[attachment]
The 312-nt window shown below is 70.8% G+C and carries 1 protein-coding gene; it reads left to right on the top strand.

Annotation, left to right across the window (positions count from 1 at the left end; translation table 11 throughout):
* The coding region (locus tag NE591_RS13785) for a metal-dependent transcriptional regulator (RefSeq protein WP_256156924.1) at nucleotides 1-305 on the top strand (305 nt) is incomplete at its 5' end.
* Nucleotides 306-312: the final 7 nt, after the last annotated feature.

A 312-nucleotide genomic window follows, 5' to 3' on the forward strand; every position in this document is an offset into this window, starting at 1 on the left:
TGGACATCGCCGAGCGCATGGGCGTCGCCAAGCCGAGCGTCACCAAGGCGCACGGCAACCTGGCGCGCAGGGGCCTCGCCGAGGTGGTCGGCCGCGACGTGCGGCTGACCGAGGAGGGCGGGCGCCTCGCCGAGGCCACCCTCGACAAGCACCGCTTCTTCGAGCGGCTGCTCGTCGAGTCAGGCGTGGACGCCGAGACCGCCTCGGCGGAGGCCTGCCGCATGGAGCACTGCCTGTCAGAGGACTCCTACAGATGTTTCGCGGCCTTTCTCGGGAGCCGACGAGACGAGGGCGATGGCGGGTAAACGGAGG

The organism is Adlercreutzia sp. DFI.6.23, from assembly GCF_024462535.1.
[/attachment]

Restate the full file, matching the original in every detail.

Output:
The 312-nt window shown below is 70.8% G+C and carries 1 protein-coding gene; it reads left to right on the top strand.

Annotation, left to right across the window (positions count from 1 at the left end; translation table 11 throughout):
* The coding region (locus tag NE591_RS13785) for a metal-dependent transcriptional regulator (RefSeq protein WP_256156924.1) at nucleotides 1-305 on the top strand (305 nt) is incomplete at its 5' end.
* Nucleotides 306-312: the final 7 nt, after the last annotated feature.

A 312-nucleotide genomic window follows, 5' to 3' on the forward strand; every position in this document is an offset into this window, starting at 1 on the left:
TGGACATCGCCGAGCGCATGGGCGTCGCCAAGCCGAGCGTCACCAAGGCGCACGGCAACCTGGCGCGCAGGGGCCTCGCCGAGGTGGTCGGCCGCGACGTGCGGCTGACCGAGGAGGGCGGGCGCCTCGCCGAGGCCACCCTCGACAAGCACCGCTTCTTCGAGCGGCTGCTCGTCGAGTCAGGCGTGGACGCCGAGACCGCCTCGGCGGAGGCCTGCCGCATGGAGCACTGCCTGTCAGAGGACTCCTACAGATGTTTCGCGGCCTTTCTCGGGAGCCGACGAGACGAGGGCGATGGCGGGTAAACGGAGG

The organism is Adlercreutzia sp. DFI.6.23, from assembly GCF_024462535.1.